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Mr. B has a list as long as your arm of things he wants to accomplish. There is no grass that grows under his feet. As soon as those bugs arrived he was ready to attack the day. He proceeds to transfer the bugs from the drawstring bag into a vial thinking it will make scattering them easier once he is out in the trees.
“Halt!” I tell him. “You don’t want a few of those to end up in our dinner, take your task into the laundry room please!” Mr. B takes his little fabric sack and his empty vial (fat, plastic, clear medicine bottle with lid) into the laundry room and sets them on the counter. I feel compelled to share my strategy for this “mission impossible” task, but Mr. B’s optimism has sprung the operation into full swing. He removes the cap of the vial and then loosens the drawstring bag. He puts his fingers in and pulls out crumpled straw with plenty of little black bugs attached. I was thinking this may be easier than I thought, so I left him alone with his mission. It wouldn’t be long before I could hear the chopping sound of the vial turned upside down, trying frantically to imprison various beetles beneath it.
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“Wow, they can fly!” Mr. B announces as I rejoin the crisis in progress. That was a curious comment for him to make, as we knew they could fly from last year, but it was more his realization the beetles were not going to follow his game plan.
I’m sure if I was on the “red-eye” from California like these little critters were, I would be all about stretching my legs too! Although all the straw went from the drawstring bag into the vial, many of the curious travelers were off with their own itinerary. They crawled on the counter, and over the edge of the counter, a few crawled the other way, and rested on my cute lampshade at the corner of the folding counter. Mr. B was doing his best to stay calm while I spied a few on the window trying to get out. I thought my job was to point out the escapees, but he said . . .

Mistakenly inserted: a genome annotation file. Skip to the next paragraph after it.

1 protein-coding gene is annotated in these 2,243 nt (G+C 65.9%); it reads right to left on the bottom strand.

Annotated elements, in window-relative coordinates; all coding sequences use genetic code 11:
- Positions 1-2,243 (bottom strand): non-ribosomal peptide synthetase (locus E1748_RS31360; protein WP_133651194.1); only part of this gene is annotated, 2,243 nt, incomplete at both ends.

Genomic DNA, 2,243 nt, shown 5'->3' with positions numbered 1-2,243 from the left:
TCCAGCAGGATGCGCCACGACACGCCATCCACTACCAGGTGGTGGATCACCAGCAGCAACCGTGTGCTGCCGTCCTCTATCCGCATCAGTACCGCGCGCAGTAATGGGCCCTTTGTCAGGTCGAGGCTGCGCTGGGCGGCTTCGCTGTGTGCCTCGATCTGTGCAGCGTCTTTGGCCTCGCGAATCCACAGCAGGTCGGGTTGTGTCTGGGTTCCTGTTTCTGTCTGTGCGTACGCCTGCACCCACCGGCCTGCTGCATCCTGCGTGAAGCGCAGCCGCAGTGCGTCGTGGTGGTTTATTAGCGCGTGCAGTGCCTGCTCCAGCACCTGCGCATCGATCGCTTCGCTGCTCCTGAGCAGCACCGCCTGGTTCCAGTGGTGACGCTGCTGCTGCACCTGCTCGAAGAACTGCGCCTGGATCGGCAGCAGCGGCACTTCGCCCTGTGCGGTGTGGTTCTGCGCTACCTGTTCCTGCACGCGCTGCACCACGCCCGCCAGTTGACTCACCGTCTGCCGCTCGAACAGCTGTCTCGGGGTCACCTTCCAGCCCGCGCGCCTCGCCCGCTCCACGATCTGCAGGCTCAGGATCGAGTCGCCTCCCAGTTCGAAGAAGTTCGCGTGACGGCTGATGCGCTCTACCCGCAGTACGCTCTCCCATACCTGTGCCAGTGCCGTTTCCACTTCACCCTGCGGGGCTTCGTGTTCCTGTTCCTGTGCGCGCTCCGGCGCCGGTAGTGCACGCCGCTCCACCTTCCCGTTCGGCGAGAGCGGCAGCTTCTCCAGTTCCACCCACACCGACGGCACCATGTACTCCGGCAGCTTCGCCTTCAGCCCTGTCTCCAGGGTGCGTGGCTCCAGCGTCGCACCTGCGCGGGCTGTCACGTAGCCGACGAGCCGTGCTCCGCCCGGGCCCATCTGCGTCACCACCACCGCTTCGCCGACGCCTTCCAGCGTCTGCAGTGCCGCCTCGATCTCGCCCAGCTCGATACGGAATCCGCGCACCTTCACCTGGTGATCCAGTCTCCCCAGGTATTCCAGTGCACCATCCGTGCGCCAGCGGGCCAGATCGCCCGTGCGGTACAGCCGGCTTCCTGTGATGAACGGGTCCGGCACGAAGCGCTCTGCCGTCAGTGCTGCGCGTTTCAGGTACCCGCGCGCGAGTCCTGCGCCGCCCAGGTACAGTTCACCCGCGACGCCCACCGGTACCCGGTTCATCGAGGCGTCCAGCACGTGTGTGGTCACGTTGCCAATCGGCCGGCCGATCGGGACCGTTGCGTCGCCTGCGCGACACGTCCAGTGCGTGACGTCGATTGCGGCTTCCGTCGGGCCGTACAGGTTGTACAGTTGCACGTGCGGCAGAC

“No! Watch for the ones still coming from the drawstring bag!”
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Sure enough the beetles slowly meandered out of the bag onto the counter and as each did, Mr. B directed the foreigner into a vial. There were one or two instances when the unfortunate dissenter did not clear the edge of plastic vial coming down over them, but there was no time for a moment of silence.
When the task was done, grateful he collected most, he went out to distribute them and I went back to my own tasks. I didn’t tell Mr. B that one was on the floor of the breezeway, and one just crawled across my computer screen while writing this. I opened the back door for any remaining beetles and pointed to the fields of trees.
“Dinner is that way, you’re late for the game!”
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As usual Mr. B was optimistic on the onset and grateful that he managed to capture the majority.
Just like the beetle rodeo in my laundry room this morning, you won’t be able to avoid all the potholes in the journey of life any more than you can herd beetles, but the optimism in which you approach the mission and your standard of gratitude could have an impact on the outcome.